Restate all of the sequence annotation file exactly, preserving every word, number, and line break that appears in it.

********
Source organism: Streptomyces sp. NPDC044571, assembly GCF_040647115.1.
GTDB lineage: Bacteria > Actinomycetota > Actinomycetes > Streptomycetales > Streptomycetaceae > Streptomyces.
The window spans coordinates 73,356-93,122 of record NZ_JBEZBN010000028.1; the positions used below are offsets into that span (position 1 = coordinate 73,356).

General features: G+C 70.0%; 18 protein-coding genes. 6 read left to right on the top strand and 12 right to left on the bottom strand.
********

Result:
Source organism: Streptomyces sp. NPDC044571, assembly GCF_040647115.1.
GTDB lineage: Bacteria > Actinomycetota > Actinomycetes > Streptomycetales > Streptomycetaceae > Streptomyces.
The window spans coordinates 73,356-93,122 of record NZ_JBEZBN010000028.1; the positions used below are offsets into that span (position 1 = coordinate 73,356).

General features: G+C 70.0%; 18 protein-coding genes. 6 read left to right on the top strand and 12 right to left on the bottom strand.